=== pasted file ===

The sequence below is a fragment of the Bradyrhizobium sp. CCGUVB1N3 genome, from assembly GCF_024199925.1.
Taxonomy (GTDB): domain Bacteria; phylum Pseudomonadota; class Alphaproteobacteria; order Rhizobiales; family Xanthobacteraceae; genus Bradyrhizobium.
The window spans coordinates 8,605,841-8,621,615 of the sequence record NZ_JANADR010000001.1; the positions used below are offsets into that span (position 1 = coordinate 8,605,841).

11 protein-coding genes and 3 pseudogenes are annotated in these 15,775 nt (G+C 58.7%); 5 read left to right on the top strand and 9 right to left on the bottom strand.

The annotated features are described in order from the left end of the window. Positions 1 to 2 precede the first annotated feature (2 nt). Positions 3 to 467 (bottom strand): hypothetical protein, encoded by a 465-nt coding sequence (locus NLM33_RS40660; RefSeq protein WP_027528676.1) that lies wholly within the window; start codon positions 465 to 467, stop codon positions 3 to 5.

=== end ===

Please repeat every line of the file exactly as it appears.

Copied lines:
The sequence below is a fragment of the Bradyrhizobium sp. CCGUVB1N3 genome, from assembly GCF_024199925.1.
Taxonomy (GTDB): domain Bacteria; phylum Pseudomonadota; class Alphaproteobacteria; order Rhizobiales; family Xanthobacteraceae; genus Bradyrhizobium.
The window spans coordinates 8,605,841-8,621,615 of the sequence record NZ_JANADR010000001.1; the positions used below are offsets into that span (position 1 = coordinate 8,605,841).

11 protein-coding genes and 3 pseudogenes are annotated in these 15,775 nt (G+C 58.7%); 5 read left to right on the top strand and 9 right to left on the bottom strand.

The annotated features are described in order from the left end of the window. Positions 1 to 2 precede the first annotated feature (2 nt). Positions 3 to 467 (bottom strand): hypothetical protein, encoded by a 465-nt coding sequence (locus NLM33_RS40660; RefSeq protein WP_027528676.1) that lies wholly within the window; start codon positions 465 to 467, stop codon positions 3 to 5.